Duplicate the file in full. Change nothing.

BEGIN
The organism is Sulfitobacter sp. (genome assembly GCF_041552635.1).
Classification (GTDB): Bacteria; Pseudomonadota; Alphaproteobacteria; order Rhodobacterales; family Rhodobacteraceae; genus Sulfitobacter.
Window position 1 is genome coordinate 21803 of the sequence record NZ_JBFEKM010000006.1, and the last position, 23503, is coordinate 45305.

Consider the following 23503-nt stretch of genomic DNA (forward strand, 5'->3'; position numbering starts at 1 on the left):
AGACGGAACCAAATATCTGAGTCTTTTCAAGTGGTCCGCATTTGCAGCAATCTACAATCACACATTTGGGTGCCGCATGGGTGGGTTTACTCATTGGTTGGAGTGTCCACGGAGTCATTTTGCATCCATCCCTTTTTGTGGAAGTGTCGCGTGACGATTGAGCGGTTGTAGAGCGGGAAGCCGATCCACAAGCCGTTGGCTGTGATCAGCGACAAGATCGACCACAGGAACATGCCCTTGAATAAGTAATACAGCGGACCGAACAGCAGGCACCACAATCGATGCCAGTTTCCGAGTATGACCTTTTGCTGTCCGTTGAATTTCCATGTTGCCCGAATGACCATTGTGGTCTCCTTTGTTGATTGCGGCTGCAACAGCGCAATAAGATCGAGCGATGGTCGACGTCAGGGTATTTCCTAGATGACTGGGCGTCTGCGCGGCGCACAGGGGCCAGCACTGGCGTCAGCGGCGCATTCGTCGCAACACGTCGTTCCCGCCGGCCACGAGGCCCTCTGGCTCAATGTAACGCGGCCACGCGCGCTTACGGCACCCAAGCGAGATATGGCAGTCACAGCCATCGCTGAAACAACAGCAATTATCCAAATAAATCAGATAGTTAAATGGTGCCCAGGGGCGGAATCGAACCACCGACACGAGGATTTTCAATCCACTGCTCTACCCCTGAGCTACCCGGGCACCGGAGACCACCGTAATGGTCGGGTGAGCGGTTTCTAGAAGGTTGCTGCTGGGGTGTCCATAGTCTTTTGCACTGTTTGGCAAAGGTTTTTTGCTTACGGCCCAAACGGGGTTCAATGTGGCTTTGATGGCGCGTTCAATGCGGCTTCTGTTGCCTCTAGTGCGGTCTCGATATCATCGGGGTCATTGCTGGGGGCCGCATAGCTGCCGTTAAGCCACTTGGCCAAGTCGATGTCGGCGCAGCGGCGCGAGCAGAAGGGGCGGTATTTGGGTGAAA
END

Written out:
The organism is Sulfitobacter sp. (genome assembly GCF_041552635.1).
Classification (GTDB): Bacteria; Pseudomonadota; Alphaproteobacteria; order Rhodobacterales; family Rhodobacteraceae; genus Sulfitobacter.
Window position 1 is genome coordinate 21803 of the sequence record NZ_JBFEKM010000006.1, and the last position, 23503, is coordinate 45305.

Consider the following 23503-nt stretch of genomic DNA (forward strand, 5'->3'; position numbering starts at 1 on the left):
AGACGGAACCAAATATCTGAGTCTTTTCAAGTGGTCCGCATTTGCAGCAATCTACAATCACACATTTGGGTGCCGCATGGGTGGGTTTACTCATTGGTTGGAGTGTCCACGGAGTCATTTTGCATCCATCCCTTTTTGTGGAAGTGTCGCGTGACGATTGAGCGGTTGTAGAGCGGGAAGCCGATCCACAAGCCGTTGGCTGTGATCAGCGACAAGATCGACCACAGGAACATGCCCTTGAATAAGTAATACAGCGGACCGAACAGCAGGCACCACAATCGATGCCAGTTTCCGAGTATGACCTTTTGCTGTCCGTTGAATTTCCATGTTGCCCGAATGACCATTGTGGTCTCCTTTGTTGATTGCGGCTGCAACAGCGCAATAAGATCGAGCGATGGTCGACGTCAGGGTATTTCCTAGATGACTGGGCGTCTGCGCGGCGCACAGGGGCCAGCACTGGCGTCAGCGGCGCATTCGTCGCAACACGTCGTTCCCGCCGGCCACGAGGCCCTCTGGCTCAATGTAACGCGGCCACGCGCGCTTACGGCACCCAAGCGAGATATGGCAGTCACAGCCATCGCTGAAACAACAGCAATTATCCAAATAAATCAGATAGTTAAATGGTGCCCAGGGGCGGAATCGAACCACCGACACGAGGATTTTCAATCCACTGCTCTACCCCTGAGCTACCCGGGCACCGGAGACCACCGTAATGGTCGGGTGAGCGGTTTCTAGAAGGTTGCTGCTGGGGTGTCCATAGTCTTTTGCACTGTTTGGCAAAGGTTTTTTGCTTACGGCCCAAACGGGGTTCAATGTGGCTTTGATGGCGCGTTCAATGCGGCTTCTGTTGCCTCTAGTGCGGTCTCGATATCATCGGGGTCATTGCTGGGGGCCGCATAGCTGCCGTTAAGCCACTTGGCCAAGTCGATGTCGGCGCAGCGGCGCGAGCAGAAGGGGCGGTATTTGGGTGAAA